Space & Movement in the Sri Lankan Conflict

by Oivind Fuglerud, 2004


Concluding Remarks
In approaching the different responses to the engulfing violence above I avoided framing this question in terms of ‘migration choice’. From an anthropologist’s point of view the application of choice models in migration research has provided limited insights. We should, I believe, in analyses of displacement and migration put less emphasis on causal connections and more on the understandings and discourses that organise actors’ understanding of their own actions. As demonstrated by studies of the relationship between internal migration and suicide (Kearney and Miller 1987; Daniel 1989), in Sri Lanka the issues of migration and dis-placement cannot be separated from the larger theme of discursively con-structed identities.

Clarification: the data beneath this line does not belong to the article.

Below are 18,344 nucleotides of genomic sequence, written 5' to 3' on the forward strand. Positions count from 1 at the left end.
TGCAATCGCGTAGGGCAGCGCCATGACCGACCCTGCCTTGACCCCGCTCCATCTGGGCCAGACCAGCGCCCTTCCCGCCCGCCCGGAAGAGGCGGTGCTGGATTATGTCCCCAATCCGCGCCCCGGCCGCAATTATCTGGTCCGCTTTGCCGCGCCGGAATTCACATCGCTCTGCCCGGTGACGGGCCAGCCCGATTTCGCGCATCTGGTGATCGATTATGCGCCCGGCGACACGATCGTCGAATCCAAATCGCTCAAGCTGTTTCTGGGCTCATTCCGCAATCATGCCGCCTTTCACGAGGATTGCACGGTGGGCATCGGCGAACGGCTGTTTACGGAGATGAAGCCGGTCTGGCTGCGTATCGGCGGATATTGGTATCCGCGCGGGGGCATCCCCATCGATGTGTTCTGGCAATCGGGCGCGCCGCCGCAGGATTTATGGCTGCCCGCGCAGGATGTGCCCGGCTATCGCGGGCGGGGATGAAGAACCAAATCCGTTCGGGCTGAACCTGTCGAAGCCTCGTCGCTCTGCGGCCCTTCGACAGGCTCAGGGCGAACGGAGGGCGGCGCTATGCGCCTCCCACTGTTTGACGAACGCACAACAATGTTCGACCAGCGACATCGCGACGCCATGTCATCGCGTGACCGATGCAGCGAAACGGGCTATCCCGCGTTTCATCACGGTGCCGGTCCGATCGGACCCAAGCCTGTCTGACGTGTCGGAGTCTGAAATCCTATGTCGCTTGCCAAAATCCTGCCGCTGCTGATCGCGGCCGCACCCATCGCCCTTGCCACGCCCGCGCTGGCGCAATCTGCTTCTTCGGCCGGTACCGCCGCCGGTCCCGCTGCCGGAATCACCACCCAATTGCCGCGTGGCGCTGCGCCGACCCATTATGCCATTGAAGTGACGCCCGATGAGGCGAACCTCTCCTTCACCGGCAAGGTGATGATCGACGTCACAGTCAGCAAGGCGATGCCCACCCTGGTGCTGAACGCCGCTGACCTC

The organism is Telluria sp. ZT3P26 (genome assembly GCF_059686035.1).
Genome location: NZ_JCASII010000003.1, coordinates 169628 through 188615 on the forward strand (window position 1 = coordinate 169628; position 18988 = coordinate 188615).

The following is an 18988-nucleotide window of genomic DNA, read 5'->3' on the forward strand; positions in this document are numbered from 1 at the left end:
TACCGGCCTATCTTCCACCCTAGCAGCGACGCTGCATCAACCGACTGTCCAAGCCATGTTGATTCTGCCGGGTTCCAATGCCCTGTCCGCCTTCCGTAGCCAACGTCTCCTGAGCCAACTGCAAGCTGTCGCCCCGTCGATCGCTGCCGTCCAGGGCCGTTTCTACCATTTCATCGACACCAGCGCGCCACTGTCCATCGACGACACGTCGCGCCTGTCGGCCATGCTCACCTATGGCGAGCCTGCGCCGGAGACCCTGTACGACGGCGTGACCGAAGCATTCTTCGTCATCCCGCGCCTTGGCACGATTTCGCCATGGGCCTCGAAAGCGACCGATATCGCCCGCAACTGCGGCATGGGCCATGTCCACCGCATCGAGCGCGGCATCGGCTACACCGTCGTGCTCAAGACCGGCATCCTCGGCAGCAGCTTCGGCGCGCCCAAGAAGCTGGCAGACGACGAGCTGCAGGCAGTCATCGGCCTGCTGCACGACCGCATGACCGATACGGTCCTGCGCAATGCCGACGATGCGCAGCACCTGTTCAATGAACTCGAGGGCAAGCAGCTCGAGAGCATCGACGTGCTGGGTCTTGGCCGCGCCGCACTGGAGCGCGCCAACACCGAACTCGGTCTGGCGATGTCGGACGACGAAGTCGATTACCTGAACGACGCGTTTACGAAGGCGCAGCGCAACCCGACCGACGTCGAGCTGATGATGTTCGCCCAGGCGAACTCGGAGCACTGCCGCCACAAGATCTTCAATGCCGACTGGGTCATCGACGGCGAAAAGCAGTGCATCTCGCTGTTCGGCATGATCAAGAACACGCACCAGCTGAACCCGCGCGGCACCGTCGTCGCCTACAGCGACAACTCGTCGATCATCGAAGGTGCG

In this chapter I have outlined two responses to a situation of prevailing violence in Sri Lanka; the Tamil migration as refugees to Western countries and a Muslim community’s withdrawal into its own defended territory. In my understanding this difference illustrates the point made by Hägerstrand (1969) thirty years ago, that migration – except for the most extreme cases of forced migration – is one out of several ‘time-space strategies’ available to social actors, the others including staying, com-muting, circulating etc. Instead of considering staying as the expected outcome of time-embedded processes, and moving the phenomenon always to be explained, one point of entry into the study of migration,‘ forced’ or not, is to identify determinants of the different time-space strategies which people choose. This process of identification should include not only economic goals and constraints but the perceptions and meanings through which actors understand the various elements in their life world and related to which they strive to secure a livelihood

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